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The Right to Information: India

India’s Right to Information Act guarantees citizens’ right to access information from government bodies (2005-Ongoing)

June 6, 2023
Author: Roshni Menon

Hum Janenge, Human Jiyenge” (the right to know, the right to live–a slogan of the RTI movement)

India’s Right to Information (RTI) Act, 20051 sets out the rules and procedures regarding citizens’ right to information. Under the provisions of RTI Act, any citizen of India may request information from a “public authority” (any body of government established or constituted under the Constitution or any law made by the Parliament or State legislature), which is required to reply within thirty days. The RTI Act has expanded democratic space and empowered ordinary citizens to limit corruption within the state.

According to the RTI Act, any citizen of India may request information from a public authority—defined as any government body, as well as a non-government organization funded by the government. Citizens can file requests via a web portal2 or alternatively can appeal to the corresponding Public Information Officer (PIO). Members of the public can write to request the PIO in English, Hindi, or the official language of the state in which the application is being made.

The Act also requires every public authority to digitize their records for wide dissemination and to proactively publish certain categories of information so that the citizens need minimum recourse to request for information formally.3

While the Indian Supreme Court ruled as early as 1982 (in S.P. Gupta v. Union of India, AIR 1982 SC 149) that a positive right to information was implicit in the right to free speech, a strong movement for the right of information was spearheaded by a powerful grassroots struggle of the rural poor to combat corruption in famine relief works. This struggle was led by a people’s organization, the Mazdoor Kisaan Shakti Sangathan (MKSS)—or literally, “organization for the empowerment of workers and peasants”—in Rajasthan’s Rajsamand district. The movement’s activities were based on the interpretation that citizens have a right both to know how they are governed and to participate actively in the process of auditing their representatives.4

MKSS’ work around wages and prices underlined how essential it was for ordinary people to access official documents—ranging from employment registers and bills submitted for the purchase of materials, to how much subsidized commodities were meant to be delivered to government ration shops.5 Access to such information allows the public to trace malfeasance and demand accountability from local authorities. This growing awareness and public concern about corruption in government ultimately led to the formulation of the (RTI) Act.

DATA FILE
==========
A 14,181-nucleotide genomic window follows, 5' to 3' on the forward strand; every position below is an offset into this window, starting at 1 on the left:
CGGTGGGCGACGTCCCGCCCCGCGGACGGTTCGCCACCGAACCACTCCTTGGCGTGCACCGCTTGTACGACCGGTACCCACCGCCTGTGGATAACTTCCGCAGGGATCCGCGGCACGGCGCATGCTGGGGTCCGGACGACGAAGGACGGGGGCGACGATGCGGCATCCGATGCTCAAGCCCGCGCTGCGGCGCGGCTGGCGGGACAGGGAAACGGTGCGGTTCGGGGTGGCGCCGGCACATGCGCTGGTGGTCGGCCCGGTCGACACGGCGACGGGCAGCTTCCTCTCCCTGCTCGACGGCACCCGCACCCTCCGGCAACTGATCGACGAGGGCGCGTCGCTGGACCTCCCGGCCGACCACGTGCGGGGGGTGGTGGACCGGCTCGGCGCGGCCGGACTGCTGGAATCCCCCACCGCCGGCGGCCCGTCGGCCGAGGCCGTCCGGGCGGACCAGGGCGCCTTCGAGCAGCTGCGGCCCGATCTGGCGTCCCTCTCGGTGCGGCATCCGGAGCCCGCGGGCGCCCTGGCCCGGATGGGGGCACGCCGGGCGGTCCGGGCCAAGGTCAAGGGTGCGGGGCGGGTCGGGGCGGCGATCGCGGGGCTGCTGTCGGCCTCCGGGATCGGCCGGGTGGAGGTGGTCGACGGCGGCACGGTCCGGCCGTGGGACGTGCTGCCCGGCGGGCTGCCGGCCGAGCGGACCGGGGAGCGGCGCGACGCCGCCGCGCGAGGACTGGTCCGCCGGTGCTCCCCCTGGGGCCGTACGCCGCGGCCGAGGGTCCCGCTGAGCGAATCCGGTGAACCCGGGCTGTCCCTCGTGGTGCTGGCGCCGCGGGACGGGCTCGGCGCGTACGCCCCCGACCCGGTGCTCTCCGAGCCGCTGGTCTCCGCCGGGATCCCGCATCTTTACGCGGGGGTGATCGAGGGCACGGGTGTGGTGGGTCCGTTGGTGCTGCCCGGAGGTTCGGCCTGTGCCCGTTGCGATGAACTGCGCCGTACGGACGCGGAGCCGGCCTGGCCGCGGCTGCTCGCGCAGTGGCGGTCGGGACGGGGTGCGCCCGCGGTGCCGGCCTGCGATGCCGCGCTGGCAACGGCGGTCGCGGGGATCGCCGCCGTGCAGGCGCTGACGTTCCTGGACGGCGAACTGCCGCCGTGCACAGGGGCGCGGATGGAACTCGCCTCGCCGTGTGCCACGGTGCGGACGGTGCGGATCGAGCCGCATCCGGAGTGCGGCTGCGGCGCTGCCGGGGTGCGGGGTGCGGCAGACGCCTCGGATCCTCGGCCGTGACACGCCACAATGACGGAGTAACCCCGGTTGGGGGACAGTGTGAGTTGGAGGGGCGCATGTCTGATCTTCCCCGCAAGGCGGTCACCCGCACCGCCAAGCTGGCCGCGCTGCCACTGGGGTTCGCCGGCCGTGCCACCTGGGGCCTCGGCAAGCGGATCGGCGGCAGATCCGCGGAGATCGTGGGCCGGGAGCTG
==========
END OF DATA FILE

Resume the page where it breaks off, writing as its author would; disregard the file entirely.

Most states have no prescribed forms for seeking information (though some do); an applicant can request information on a plain sheet of paper and provide a return address at which the information can be sent. There is an application fee of Rs. 10 (approximately USD 0.12)—though no fee is necessary by those living below the poverty line.6 The government body is then obliged to reply within thirty days. In case of matters involving a petitioner’s life and liberty, the information has to be provided within 48 hours.7


No readily-available information at the time of writing on the cost of implementing the RTI Act across government levels and bodies.


RTI has been a popular, citizen-centric law. It is estimated that every day on average, over 4800 RTI applications are filed. In the first ten years of the commencement of the Act, over 17,500,000 applications were filed.8 However, the system has also been marked by excessive delays in accessing the information.

Yet, the RTI Act arguably remains the most important reform in Indian administration in the last 50 years. Key activists have called it “more than a ‘tool” and much deeper than a policy or law.9 On the surface, the Act mandates a timely response to citizen requests for government information, but more importantly, it unlocks how poor and marginalized people are able to access government resources, fight corruption, and demand for democratic reforms within the state apparatus. In other words, “in villages and small towns across the country, the law has sparked a million tiny non-violent mutinies.”10

With its passing, every citizen cemented their right to question, examine, and assess governments. In the space of less than a decade, the movement for the right to information in India has expanded democratic space, and empowered ordinary citizens to exercise far greater control over the corrupt and arbitrary exercise of state power. However, some commentators, including Nikhil Dey, an early campaigner within the movement, have stated that governments still have a long way to go to fully implement the act.11 Moreover, the current National Democratic Alliance (NDA) coalition government, led by the BJP, has sought to dilute some of the provisions of the RTI Act, through amendments made in 2019.12